At the beginning of the 13th century Lithuania was a backward country. Lithuanian tribes were pagan (they worshiped grass-snakes and oaks) and illiterate. They were often at war with each other. At this time the Roman Pope sent German crusaders to Lithuania with the aim of capturing new territories and spreading Catholicism in the area. That threat caused Lithuanians to stop quarrels and unite. In the mid-13th century the Lithuanian tribes were united under the leadership of Prince Mindovg. He defeated a German army and burnt all the prisoners to thank the Lithuanian gods for the victory. Having a powerful army the Lithuanians decided to conquer nearby lands. In the 14th century they moved first into Belarus and then to Ukraine.

At this time Ukraine was under the control of the Golden Horde, the state formed by the Mongol-Tatars in the 13th century.[1] By the mid-14th century the Golden Horde was not as powerful as in the 13th century since it was in a process of disintegration. In 1362 at the Battle of Blue Waters (Suni Vody) the Tatars were defeated by the Lithuanians and Ukraine became part of the Grand Principality of Lithuania. The Lithuanian state was the biggest in Europe and included, besides Lithuanian lands, also the territories of Belarus, Ukraine,[2] and significant parts of Russia (as far as the Oka River with such cities as Viazma and Smolensk).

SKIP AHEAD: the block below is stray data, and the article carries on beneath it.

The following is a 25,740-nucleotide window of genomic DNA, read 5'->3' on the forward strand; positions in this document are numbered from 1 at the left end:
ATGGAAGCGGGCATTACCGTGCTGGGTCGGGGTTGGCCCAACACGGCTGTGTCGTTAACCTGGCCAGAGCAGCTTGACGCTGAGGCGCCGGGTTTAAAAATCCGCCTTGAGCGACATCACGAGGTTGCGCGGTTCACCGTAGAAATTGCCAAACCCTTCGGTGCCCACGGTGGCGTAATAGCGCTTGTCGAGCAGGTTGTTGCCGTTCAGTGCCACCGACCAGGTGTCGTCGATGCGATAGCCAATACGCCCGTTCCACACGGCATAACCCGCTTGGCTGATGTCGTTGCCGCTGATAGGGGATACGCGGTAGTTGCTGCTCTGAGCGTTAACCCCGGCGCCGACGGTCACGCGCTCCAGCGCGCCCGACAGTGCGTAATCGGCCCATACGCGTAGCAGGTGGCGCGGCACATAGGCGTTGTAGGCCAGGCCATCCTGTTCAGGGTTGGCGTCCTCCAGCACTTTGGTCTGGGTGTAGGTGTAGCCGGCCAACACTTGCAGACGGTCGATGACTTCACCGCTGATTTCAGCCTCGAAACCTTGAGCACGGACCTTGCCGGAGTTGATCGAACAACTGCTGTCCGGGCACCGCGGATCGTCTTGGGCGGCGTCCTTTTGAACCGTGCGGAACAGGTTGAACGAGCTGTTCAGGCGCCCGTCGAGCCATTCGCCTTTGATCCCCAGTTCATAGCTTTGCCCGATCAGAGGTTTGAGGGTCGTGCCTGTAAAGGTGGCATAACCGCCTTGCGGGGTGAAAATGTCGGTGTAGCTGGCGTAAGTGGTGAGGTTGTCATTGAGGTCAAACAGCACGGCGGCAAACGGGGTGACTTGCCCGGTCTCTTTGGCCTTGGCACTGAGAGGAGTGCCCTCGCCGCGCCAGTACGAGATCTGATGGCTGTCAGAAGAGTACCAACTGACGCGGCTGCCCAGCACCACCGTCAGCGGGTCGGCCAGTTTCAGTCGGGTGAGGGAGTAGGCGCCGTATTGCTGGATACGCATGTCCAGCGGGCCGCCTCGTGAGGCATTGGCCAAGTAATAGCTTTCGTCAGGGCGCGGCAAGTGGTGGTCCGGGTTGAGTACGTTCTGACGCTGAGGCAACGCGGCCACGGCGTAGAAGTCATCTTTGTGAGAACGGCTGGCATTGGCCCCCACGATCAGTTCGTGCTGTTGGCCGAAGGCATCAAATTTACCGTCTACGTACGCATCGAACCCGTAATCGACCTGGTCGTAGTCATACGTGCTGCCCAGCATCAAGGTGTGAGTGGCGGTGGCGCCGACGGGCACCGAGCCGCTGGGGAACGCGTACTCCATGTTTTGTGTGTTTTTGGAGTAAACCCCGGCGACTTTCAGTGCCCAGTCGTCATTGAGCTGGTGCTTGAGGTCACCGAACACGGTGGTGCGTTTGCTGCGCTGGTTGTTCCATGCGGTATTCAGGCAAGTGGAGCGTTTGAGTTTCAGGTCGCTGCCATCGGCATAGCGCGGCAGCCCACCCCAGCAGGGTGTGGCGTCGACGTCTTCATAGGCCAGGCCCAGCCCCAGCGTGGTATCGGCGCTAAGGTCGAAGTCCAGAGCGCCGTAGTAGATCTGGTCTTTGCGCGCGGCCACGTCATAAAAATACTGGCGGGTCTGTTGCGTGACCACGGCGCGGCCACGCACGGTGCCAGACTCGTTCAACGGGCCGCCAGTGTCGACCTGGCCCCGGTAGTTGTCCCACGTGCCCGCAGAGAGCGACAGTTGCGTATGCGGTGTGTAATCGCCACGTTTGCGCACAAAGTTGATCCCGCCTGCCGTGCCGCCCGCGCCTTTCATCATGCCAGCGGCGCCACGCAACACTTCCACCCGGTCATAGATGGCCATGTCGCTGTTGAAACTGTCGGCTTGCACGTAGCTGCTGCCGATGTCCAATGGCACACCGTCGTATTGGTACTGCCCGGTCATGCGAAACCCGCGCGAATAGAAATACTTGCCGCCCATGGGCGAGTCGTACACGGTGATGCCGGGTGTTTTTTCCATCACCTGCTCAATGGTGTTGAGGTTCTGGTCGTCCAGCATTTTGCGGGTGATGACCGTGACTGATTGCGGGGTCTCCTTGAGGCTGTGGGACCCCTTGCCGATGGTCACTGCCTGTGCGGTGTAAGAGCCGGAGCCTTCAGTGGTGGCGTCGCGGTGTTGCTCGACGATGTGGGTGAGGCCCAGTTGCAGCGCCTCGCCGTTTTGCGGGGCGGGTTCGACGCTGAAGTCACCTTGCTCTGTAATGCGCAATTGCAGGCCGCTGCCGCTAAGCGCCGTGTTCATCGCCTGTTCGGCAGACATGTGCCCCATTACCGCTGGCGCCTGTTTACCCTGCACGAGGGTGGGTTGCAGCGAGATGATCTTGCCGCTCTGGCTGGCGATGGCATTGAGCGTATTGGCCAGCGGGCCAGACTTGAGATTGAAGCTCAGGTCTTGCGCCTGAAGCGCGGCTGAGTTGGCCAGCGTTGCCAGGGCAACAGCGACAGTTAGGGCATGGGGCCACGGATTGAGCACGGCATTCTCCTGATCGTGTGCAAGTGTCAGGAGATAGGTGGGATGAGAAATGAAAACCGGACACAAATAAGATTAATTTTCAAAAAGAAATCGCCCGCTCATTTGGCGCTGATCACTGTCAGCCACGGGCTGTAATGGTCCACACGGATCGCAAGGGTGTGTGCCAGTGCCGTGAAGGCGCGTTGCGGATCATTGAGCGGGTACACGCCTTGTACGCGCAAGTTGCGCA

The Lithuanians were culturally inferior to the Ukrainians as they were pagan and illiterate. So they quickly adapted to a more developed Ukrainian culture. Many of the upper class Lithuanians adopted Orthodox faith and intermarried with Ukrainian nobles. The Ruthenian language (common for Ukrainians and Belarusians at the time) became the official language of government. Ukrainian and Belarusian laws were used to form the basis of the Lithuanian law. Having powerful enemies (Moscow Principality on the east and the Teutonic order of German knights on the west) the Lithuanians were interested in good relations with the Ruthenian (Ukrainian/Belarusian) majority.[3] That is why a popular slogan of the Lithuanian rulers was “We do not change the old traditions.” The Lithuanian army was well organized and strong. It adopted modern military equipment and tactics from German crusaders. Lithuanians built a number of powerful fortifications in Ukraine after the model of German fortresses and castles.